The above psuedo-code could probably be written in a single statement. Make the logic more complex (add a delay between each iteration, update another table conditionally based on some values) and you might have trouble. The point is you can do this in Sybase. You can do this in Oracle, but you can’t in MySQL, not as an anonymous block of code to be executed immediately from the command line. You would have to write this as a stored procedure, run that stored procedure once and finally drop it afterwards.  Why don’t they allow us to do this directly from the command line?

mysql database_name <<EOF
DELIMITER $$
BEGIN
    statement1;
    statement2;
    -- ...
END
$$
DELIMITER ;
EOF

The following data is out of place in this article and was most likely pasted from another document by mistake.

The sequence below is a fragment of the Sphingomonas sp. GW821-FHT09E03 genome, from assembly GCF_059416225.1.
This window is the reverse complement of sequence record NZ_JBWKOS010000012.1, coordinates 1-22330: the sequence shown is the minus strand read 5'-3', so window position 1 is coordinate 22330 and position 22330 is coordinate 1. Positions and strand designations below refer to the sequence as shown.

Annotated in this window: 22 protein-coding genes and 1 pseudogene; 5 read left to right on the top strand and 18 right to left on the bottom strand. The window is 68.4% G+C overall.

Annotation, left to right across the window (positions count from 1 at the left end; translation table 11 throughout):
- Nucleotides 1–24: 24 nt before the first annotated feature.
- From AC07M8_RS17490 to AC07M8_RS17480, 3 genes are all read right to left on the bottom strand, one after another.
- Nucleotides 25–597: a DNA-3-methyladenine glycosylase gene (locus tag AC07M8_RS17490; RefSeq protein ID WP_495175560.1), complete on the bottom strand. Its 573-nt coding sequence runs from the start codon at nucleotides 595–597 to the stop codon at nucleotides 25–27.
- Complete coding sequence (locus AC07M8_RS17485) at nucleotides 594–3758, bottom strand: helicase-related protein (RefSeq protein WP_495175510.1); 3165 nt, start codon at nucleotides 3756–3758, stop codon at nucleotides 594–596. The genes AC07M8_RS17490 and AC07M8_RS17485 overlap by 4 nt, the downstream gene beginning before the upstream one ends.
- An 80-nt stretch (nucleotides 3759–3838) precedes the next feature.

MySQL 5.0 can’t do this and as far as I know neither 5.1 nor 6.0. Yet creating a stored procedure involves using EXACTLY the same syntax.  Parsing wouldn’t be an issue as the parser is there for the stored functions or procedures. It’s just they need to simply allowing multi-statement input directly from the command line. This would avoid the need for shell or perl scripts just to do mundane tasks and keeps the job within MySQL. Ad-hoc scripting like this would be very useful. Creating a stored procedure to execute a statement block once is just pointless and probably the reason why most people don’t use the stored procedure language that much at the moment.